This is referred to as illegally “capping” a market from going up in share price. You’ve seen these markets. No matter how much buying is introduced there is a mystery seller to match every buy order. Sometimes the entire “float” of readily sellable securities will change hands on a daily basis. The question arises as to when this theoretically beneficial “injection of liquidity” becomes illegal “capping” of a market. The answer is every time there is a downtick in the share price wherein those that established the naked short positions previously refuse to deploy their stolen booty to cover these “open short positions”. The problem is that abusive MMs can get painted into a corner when they financially can’t cover an astronomically large naked short position.
Why is this? Because in the markets of thinly traded securities it is easy to intentionally knock down the share price by 95%. But in order to cover a naked short position first you have to stop the day to day naked short selling. If you’ve been pretty much the only seller all along then the mere stopping of the daily naked short selling will result in the share price gapping upwards. Trying to cover an astronomically large naked short position in a market that is already gapping upwards might be financially impossible.
Abusive naked short sellers see how incredibly easy it is to wipe out a share price at the beginning of a “bear raid” before management has figured out what hit them. The abusive hedge fund managers that get paid based on 2% of assets under management and 20% of all profits make a fortune even before covering since they are paid based upon marked to market accounting.
Many of these thieves portray themselves as “shareholder advocates” via some pretty circuitous logic. They posit that due to their superior knowledge of the markets they can pick out the companies with lousy business plans. They then wipe out these corporations, the investments made therein and the employees thereof. Why? Because they’re acting as “shareholder advocates” so that no NEW prospective investors can be ensnared in this trap involving a faulty business plan. The obvious question arises as to since when does a legitimate “shareholder advocate” intentionally sell nonexistent shares to investors and then refuse to deliver that which they sold while accessing the funds of the defrauded investors?
I just wanted to say that it is important to consider adopting another phrase to describe the systemic issue which leads to the lack of integrity and corruption of which you are reporting so that critics like MJ cannot refer to the alleged perpetrators as the “mafia”. I understand that Deep Capture itself is a phrase to describe this issue but really it is that America has a “Fascist Business Model”. Patrick et al please keep up the expose should it cause one individuals conscience to be awoken that is enough if not: God sees all.(for the all the athiests out there the ‘void’ sees it all as well) America this is your wake up call the Emperor isn’t wearing a skin tight transparent D & G body suit.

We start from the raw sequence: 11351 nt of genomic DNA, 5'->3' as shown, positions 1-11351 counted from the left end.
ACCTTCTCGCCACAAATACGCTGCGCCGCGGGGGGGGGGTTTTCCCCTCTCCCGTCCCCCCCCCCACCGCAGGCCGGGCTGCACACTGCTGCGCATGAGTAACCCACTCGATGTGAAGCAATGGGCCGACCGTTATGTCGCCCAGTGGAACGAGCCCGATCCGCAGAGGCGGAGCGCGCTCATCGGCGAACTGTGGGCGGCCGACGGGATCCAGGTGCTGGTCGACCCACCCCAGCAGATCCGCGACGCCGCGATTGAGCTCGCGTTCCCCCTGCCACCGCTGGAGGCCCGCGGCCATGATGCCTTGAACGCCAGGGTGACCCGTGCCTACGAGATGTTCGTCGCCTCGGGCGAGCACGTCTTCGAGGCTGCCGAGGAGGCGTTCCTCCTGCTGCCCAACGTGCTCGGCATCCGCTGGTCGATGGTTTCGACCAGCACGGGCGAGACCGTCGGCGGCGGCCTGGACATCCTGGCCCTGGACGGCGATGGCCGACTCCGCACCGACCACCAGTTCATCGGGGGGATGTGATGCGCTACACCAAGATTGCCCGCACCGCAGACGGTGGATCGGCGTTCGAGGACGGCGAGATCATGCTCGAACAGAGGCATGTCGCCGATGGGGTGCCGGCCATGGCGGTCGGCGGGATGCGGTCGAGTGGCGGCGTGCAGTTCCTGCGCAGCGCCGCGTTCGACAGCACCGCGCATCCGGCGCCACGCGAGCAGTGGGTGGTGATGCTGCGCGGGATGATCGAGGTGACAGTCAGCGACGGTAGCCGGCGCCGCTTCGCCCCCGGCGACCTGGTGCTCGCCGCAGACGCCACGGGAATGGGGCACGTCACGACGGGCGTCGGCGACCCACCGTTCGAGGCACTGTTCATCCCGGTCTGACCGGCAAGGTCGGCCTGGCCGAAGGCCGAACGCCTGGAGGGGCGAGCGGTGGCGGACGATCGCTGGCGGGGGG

P.S. Saw Bethany Mclean on the Daily Show. We simply cannot question her integrity because she is the business reporter that exposed the Enron scandal. She works for VF now.
“P.S. Saw Bethany Mclean on the Daily Show. We simply cannot question her integrity because she is the business reporter that exposed the Enron scandal. She works for VF now.”
Just food for thought Scott. Did you read the emails between Bethany McLean and Hedge Fund Cronies that were exposed via Fairfax discovery ? Its all in Deep Capture.
Bethany McLean did indeed expose Enron I give her that. Ever thought about what her Shortie friends made betting against Enron when it was exposed ? I have no problem with Crooks being exposed. I do have problems when journalist do Hatchet JOB articles on companies singled out by and directed by Hedgefunds who have bets (short/naked short) against those companies in hopes their shares will drop so they reap million upon millions of dollars.
Here is the article Scott. As shocking as it is, this was found in discovery in Fairfax suit.
Bethany McLean: your benefit of the doubt is hereby revoked
December 16th, 2008 by Judd Bagley
There’s no sense denying it: reporters depend on sources, and in the mind of most business journalists, a connected hedge fund manager will always prove a more valuable source than even the CEO of a public company.
Hence, as I’ve reminded my fellow market reformers time and time again, it is not necessarily a sign of corruption that some business journalists — Bethany McLean included — regularly toe the hedge fund line.
However, as I’ve very recently learned — at least in the case of Bethany McLean — I was wrong.
What changed my mind?
Rather, the early Christmas that arrived for me in the form of about 1,000 pages of discovery just unsealed in the Fairfax Financial (NYSE:FFH) vs. SAC Capital, et al, lawsuit, in which Fairfax claims a conspiracy (or “Enterprise” as it is termed in the suit) involving multiple short-selling hedge funds, financial analysts and business journalists intent on destroying the company for monetary gain.
Included in this mass of documents are hundreds of emails and instant message transcripts between hedge fund managers, their operatives and such “journalists” as Bethany McLean, Herb Greenberg, and Roddy Boyd.